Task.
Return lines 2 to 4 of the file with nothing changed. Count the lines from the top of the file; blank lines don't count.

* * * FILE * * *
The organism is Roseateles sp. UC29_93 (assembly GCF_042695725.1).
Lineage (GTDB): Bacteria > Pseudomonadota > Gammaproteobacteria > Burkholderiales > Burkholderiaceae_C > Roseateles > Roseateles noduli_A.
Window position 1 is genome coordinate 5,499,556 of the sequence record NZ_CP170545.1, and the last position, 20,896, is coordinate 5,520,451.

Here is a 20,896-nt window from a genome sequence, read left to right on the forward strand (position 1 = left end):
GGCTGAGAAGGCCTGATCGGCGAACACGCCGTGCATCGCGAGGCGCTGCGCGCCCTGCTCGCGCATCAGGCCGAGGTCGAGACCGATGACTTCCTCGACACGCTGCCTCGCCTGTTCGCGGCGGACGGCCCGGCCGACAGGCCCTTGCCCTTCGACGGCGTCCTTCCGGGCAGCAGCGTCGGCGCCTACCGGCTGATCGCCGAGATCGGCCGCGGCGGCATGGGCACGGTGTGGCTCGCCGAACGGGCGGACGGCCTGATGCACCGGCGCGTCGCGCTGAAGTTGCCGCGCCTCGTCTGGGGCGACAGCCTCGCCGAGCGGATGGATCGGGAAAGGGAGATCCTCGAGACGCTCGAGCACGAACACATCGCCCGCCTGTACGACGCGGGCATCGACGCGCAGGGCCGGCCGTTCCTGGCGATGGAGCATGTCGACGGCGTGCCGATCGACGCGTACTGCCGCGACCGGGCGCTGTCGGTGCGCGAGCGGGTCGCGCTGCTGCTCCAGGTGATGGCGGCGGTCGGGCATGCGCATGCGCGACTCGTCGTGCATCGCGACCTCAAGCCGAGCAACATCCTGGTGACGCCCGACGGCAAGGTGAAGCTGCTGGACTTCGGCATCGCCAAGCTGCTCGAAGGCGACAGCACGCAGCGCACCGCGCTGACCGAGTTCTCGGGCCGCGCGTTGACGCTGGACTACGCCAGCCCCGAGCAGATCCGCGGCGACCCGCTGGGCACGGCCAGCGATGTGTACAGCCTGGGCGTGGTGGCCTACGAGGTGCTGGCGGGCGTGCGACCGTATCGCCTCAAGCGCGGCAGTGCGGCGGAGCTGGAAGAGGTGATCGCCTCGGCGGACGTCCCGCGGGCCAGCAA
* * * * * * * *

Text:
Lineage (GTDB): Bacteria > Pseudomonadota > Gammaproteobacteria > Burkholderiales > Burkholderiaceae_C > Roseateles > Roseateles noduli_A.
Window position 1 is genome coordinate 5,499,556 of the sequence record NZ_CP170545.1, and the last position, 20,896, is coordinate 5,520,451.

Here is a 20,896-nt window from a genome sequence, read left to right on the forward strand (position 1 = left end):